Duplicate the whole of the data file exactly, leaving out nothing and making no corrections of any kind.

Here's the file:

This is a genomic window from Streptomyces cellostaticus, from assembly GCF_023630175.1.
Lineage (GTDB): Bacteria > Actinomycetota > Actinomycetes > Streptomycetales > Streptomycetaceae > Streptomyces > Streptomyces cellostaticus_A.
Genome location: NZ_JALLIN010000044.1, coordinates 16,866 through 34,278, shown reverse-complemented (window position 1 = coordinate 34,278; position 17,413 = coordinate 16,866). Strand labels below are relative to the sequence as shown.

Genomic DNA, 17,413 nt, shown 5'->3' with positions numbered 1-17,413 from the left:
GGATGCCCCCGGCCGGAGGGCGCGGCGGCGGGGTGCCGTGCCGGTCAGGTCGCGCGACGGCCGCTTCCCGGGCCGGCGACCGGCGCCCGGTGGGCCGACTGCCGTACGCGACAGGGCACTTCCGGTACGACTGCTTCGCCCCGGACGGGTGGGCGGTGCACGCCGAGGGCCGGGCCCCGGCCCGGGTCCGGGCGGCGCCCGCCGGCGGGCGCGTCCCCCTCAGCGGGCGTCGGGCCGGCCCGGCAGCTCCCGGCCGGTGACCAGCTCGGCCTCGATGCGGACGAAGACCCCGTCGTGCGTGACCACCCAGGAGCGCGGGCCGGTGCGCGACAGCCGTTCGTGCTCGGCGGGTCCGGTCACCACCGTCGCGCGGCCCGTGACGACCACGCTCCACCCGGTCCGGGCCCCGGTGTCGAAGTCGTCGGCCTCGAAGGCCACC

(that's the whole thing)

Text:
This is a genomic window from Streptomyces cellostaticus, from assembly GCF_023630175.1.
Lineage (GTDB): Bacteria > Actinomycetota > Actinomycetes > Streptomycetales > Streptomycetaceae > Streptomyces > Streptomyces cellostaticus_A.
Genome location: NZ_JALLIN010000044.1, coordinates 16,866 through 34,278, shown reverse-complemented (window position 1 = coordinate 34,278; position 17,413 = coordinate 16,866). Strand labels below are relative to the sequence as shown.

Genomic DNA, 17,413 nt, shown 5'->3' with positions numbered 1-17,413 from the left:
GGATGCCCCCGGCCGGAGGGCGCGGCGGCGGGGTGCCGTGCCGGTCAGGTCGCGCGACGGCCGCTTCCCGGGCCGGCGACCGGCGCCCGGTGGGCCGACTGCCGTACGCGACAGGGCACTTCCGGTACGACTGCTTCGCCCCGGACGGGTGGGCGGTGCACGCCGAGGGCCGGGCCCCGGCCCGGGTCCGGGCGGCGCCCGCCGGCGGGCGCGTCCCCCTCAGCGGGCGTCGGGCCGGCCCGGCAGCTCCCGGCCGGTGACCAGCTCGGCCTCGATGCGGACGAAGACCCCGTCGTGCGTGACCACCCAGGAGCGCGGGCCGGTGCGCGACAGCCGTTCGTGCTCGGCGGGTCCGGTCACCACCGTCGCGCGGCCCGTGACGACCACGCTCCACCCGGTCCGGGCCCCGGTGTCGAAGTCGTCGGCCTCGAAGGCCACC